There are many ways of moving people and equipment vertically through amultistory building. The most common method is using the stairs. Most modern commercial buildings have one or more pieces of equipment that allow them to move people and objects mechanically. This equipment falls into the general category of vertical transportation. Vertical transportation systems that are most commonly found in the hospitality buildings include elevators, escalators, and dumbwaiters.
Elevators are the most common type of vertical transportation equipment found in hospitality properties. They are equipped with numerous redundant safety devices, resulting in a form of transportation that is one of the safest in the world for transporting both equipment and passengers. There are three basic types of elevator equipment, each serving a different set of operational parameters hydraulic elevators, geared elevators, and gearless elevators.
Hydraulic elevators are the most prevalent type of elevator. They are designed to be used in buildings with a relatively low vertical rise, usually serving between 2 and 6 stops. Traditional hydraulic elevators operate using a piston and cylinder arrangement, where a cylinder is buried in the ground beneath the elevator cab and a piston, attached to the bottom of the cab, travels up and down the cylinder to raise and lower the elevator. The piston is propelled by fluid, usually a specially formulated oil that is pumped in and out of the cylinder. This mechanical process results in a relatively slow elevator, with speeds ranging from 50 150 ft/min (0.254 0.762 m/s). Many new hydraulic elevators are being installed that use piston and cylinder arrangements that are not buried in the ground, which greatly reduces installation time and expense, since it does not require a hole to be drilled into the ground for the cylinder. The ‘holeless’ hydraulic elevator also reduces the risk of a hole forming in the side of the cylinder which can result in hydraulic fluid leaking into the surrounding ground.
Buildings that require greater speed and travel height typically turn to geared and gearless elevators to accomplish the task. Geared and gearless elevators do not use a piston and cylinder arrangement to raise and lower the elevator. Instead, the elevator cab is attached to a ‘rope’, or wire cable, that travels over a grooved sheave at the top of the hoist way. The other end of the rope is attached to a counterweight that travels in the opposite direction of the elevator. Geared elevators are designed to serve mid rise buildings (i.e., 6 20 stops) at medium speeds, ranging from 250 500 ft/min (1.27 2.54 m/s). Gearless elevators are designed to serve buildings with a higher rise, and usually travel at higher speeds, ranging from 400 1500 ft/min (2.03 7.62 m/s).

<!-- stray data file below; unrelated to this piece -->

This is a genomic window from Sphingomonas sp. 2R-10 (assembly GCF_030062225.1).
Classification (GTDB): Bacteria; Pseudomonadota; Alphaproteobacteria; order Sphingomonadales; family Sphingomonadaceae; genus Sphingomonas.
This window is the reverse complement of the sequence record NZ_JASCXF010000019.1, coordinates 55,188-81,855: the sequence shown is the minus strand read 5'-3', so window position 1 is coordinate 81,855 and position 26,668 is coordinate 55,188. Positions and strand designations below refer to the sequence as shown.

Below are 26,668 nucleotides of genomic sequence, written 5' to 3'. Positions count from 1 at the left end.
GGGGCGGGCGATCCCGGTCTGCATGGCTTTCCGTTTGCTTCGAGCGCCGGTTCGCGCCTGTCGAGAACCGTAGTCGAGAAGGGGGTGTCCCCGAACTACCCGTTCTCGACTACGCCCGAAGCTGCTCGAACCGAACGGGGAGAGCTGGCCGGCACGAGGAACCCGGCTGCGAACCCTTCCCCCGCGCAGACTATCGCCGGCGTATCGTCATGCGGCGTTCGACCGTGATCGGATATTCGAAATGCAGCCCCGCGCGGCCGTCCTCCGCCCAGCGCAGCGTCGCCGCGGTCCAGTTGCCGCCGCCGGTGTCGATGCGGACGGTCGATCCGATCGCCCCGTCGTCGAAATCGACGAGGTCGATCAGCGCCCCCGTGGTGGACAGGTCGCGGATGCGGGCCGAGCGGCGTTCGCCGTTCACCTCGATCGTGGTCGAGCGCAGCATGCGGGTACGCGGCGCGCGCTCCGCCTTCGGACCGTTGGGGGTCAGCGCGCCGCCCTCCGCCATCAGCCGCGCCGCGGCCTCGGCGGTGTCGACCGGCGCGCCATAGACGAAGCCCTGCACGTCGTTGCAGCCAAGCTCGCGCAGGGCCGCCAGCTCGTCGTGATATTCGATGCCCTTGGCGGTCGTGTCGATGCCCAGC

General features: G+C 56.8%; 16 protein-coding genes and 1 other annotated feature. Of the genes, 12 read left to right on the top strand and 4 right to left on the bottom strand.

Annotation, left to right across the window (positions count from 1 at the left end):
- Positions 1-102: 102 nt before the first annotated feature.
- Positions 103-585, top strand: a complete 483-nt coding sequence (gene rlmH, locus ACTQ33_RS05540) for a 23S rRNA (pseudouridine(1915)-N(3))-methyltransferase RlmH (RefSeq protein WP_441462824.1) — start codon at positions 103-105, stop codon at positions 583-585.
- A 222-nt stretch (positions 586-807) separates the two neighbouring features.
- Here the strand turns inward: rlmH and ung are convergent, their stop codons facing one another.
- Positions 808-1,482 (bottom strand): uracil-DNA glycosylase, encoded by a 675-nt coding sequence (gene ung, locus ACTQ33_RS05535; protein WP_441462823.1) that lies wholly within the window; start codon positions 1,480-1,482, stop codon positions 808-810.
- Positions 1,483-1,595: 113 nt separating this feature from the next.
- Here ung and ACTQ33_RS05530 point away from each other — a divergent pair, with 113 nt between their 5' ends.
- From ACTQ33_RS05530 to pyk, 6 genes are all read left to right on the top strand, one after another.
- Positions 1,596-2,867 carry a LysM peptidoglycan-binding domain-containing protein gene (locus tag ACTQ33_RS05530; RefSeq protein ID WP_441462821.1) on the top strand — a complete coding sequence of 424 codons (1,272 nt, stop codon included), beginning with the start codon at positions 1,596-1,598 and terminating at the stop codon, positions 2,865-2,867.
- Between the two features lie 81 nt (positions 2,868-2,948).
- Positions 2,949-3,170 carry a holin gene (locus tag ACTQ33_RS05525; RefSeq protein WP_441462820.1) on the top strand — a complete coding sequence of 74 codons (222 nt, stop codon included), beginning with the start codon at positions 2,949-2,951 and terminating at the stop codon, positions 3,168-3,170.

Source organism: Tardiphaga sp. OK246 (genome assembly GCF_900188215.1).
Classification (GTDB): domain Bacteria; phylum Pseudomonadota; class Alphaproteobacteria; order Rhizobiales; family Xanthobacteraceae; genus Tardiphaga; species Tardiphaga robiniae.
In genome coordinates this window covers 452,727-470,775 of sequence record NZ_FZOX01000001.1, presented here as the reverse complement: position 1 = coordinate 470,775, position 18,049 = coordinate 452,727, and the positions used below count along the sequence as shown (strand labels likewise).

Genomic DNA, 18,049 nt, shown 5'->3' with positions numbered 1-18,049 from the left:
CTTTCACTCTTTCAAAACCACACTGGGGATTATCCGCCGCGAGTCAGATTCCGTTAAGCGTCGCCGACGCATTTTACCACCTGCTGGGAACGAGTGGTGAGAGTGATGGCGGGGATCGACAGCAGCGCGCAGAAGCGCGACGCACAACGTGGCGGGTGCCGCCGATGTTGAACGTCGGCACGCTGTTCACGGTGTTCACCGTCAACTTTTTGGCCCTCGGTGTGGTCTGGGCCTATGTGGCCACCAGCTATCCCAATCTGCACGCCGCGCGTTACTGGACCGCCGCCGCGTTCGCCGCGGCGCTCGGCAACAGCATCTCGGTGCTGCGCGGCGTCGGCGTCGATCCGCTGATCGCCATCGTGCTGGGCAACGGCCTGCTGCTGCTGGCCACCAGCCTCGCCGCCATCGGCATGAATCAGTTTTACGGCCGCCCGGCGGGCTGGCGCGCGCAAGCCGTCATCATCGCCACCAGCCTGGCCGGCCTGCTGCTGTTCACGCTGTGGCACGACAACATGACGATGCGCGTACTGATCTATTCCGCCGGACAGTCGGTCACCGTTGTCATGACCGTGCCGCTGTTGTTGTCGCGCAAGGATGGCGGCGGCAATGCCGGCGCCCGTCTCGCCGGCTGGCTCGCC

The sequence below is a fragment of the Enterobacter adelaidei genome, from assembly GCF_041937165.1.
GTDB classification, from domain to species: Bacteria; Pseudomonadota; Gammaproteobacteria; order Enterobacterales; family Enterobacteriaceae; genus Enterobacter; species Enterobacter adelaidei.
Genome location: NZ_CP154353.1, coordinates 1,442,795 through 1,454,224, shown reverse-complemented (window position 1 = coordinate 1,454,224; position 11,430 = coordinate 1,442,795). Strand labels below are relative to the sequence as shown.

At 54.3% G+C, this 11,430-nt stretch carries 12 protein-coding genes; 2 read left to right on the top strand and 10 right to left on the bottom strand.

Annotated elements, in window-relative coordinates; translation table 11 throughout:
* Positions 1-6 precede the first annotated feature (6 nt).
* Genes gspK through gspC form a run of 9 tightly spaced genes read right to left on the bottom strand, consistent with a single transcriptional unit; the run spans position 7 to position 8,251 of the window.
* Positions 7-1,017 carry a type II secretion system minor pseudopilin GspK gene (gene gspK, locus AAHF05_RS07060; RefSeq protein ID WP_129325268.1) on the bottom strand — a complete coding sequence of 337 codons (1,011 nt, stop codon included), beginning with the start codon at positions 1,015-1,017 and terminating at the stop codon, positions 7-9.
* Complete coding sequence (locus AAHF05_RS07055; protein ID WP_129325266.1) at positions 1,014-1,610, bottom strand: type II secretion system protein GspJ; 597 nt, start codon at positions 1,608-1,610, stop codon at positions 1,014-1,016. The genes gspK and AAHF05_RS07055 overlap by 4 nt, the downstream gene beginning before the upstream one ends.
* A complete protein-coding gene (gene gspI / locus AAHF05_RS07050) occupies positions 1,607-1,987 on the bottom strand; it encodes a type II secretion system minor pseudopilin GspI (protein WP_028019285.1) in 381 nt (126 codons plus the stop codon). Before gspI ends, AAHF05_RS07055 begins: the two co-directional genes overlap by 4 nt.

Escalators are moving staircases. They are complex mechanical systems that are very effective at moving large volumes of people over relatively short distances. Some escalators are capable of moving more than 6000 passengers per hour. The escalator carries passengers from one floor to another. Escalators are the most expensive type of vertical transportation equipment, both to install as well as to maintain. The expense is due to the complexity of the equipment and the hundreds of moving parts in the system that must be maintained regularly and properly to insure safe and consistent operation.
The basic parts of an escalator include the steps, the handrail and balustrade, the truss, motors, and safety equipment. The steps are the part of the escalator that passengers stand on. The handrail is a moving rail that travels in sync with the steps. The handrail sits on top of the balustrade, which rises vertically above the steps. The balustrade may be skinned in metal or may be made of glass. The truss is the structure in which the escalator components are located and provides the support for the entire system.
A modern hotel escalator may be equipped with several safety devices to prevent injury, depending on the age of the escalator and national and local code requirements. Some of the more common devices include lighting at the top and bottom landing, lines painted on the steps to help passengers identify the edges of the steps, manually operated emergency stop switches, stop switches that are activated in the event of equipment failure, and special panels designed to close the gap between the balustrade and the moving steps.
Dumbwaiters are small elevators that are designed to carry materials only. Dumbwaiters are usually hoisted using a drum style machine, where a cable is wrapped around a drum. The dumbwaiter descends when the cable is unwrapped and ascends when the drum reverses direction and rewraps the cable.
Dumbwaiters can land at floor level, or anywhere above the floor to facilitate easy loading and unloading of materials. Foodservice operations will often use dumbwaiters to trans port food to service areas located on different floors, that is, the food preparation areas, as well as to transport dirty dishes to a kitchen stewarding area on a different level. Hotels often use dumbwaiters to transport linens as well as to move room service food and beverages.
Unlike elevators, there are no safety systems built into a dumbwaiter that make it safe for passengers to ride. It is important that hotel and restaurant managers ensure that their employees do not ride in dumbwaiters.
Starkest, G. R. (Ed.), (1998). The vertical transportation handbook (3rd ed.). New York: Wiley.